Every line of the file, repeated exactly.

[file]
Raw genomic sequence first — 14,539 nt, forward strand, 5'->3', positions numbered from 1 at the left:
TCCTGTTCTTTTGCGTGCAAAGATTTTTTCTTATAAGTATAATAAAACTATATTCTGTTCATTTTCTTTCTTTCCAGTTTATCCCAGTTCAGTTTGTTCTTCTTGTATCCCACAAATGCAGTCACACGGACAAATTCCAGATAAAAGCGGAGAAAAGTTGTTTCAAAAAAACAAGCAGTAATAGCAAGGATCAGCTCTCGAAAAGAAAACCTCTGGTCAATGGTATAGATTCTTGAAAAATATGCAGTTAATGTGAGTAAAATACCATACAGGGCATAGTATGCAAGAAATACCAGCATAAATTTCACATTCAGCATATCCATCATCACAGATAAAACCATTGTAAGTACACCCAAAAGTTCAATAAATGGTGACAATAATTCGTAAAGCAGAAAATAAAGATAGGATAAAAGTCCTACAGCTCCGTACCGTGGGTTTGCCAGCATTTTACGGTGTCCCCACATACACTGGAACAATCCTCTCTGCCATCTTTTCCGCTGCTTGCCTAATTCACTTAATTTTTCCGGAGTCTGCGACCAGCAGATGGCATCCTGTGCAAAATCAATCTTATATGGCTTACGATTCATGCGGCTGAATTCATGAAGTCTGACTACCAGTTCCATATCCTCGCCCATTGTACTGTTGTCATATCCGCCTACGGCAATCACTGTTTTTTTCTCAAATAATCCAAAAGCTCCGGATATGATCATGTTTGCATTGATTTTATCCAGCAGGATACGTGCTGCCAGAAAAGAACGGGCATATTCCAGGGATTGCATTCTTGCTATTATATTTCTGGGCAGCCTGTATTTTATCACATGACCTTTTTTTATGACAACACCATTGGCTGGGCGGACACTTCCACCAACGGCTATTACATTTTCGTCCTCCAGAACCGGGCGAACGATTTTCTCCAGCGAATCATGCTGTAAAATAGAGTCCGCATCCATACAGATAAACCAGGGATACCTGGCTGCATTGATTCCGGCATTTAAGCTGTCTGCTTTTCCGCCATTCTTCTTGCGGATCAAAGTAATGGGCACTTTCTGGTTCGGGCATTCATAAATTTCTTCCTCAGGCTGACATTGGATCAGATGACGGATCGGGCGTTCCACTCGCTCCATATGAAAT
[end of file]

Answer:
Raw genomic sequence first — 14,539 nt, forward strand, 5'->3', positions numbered from 1 at the left:
TCCTGTTCTTTTGCGTGCAAAGATTTTTTCTTATAAGTATAATAAAACTATATTCTGTTCATTTTCTTTCTTTCCAGTTTATCCCAGTTCAGTTTGTTCTTCTTGTATCCCACAAATGCAGTCACACGGACAAATTCCAGATAAAAGCGGAGAAAAGTTGTTTCAAAAAAACAAGCAGTAATAGCAAGGATCAGCTCTCGAAAAGAAAACCTCTGGTCAATGGTATAGATTCTTGAAAAATATGCAGTTAATGTGAGTAAAATACCATACAGGGCATAGTATGCAAGAAATACCAGCATAAATTTCACATTCAGCATATCCATCATCACAGATAAAACCATTGTAAGTACACCCAAAAGTTCAATAAATGGTGACAATAATTCGTAAAGCAGAAAATAAAGATAGGATAAAAGTCCTACAGCTCCGTACCGTGGGTTTGCCAGCATTTTACGGTGTCCCCACATACACTGGAACAATCCTCTCTGCCATCTTTTCCGCTGCTTGCCTAATTCACTTAATTTTTCCGGAGTCTGCGACCAGCAGATGGCATCCTGTGCAAAATCAATCTTATATGGCTTACGATTCATGCGGCTGAATTCATGAAGTCTGACTACCAGTTCCATATCCTCGCCCATTGTACTGTTGTCATATCCGCCTACGGCAATCACTGTTTTTTTCTCAAATAATCCAAAAGCTCCGGATATGATCATGTTTGCATTGATTTTATCCAGCAGGATACGTGCTGCCAGAAAAGAACGGGCATATTCCAGGGATTGCATTCTTGCTATTATATTTCTGGGCAGCCTGTATTTTATCACATGACCTTTTTTTATGACAACACCATTGGCTGGGCGGACACTTCCACCAACGGCTATTACATTTTCGTCCTCCAGAACCGGGCGAACGATTTTCTCCAGCGAATCATGCTGTAAAATAGAGTCCGCATCCATACAGATAAACCAGGGATACCTGGCTGCATTGATTCCGGCATTTAAGCTGTCTGCTTTTCCGCCATTCTTCTTGCGGATCAAAGTAATGGGCACTTTCTGGTTCGGGCATTCATAAATTTCTTCCTCAGGCTGACATTGGATCAGATGACGGATCGGGCGTTCCACTCGCTCCATATGAAAT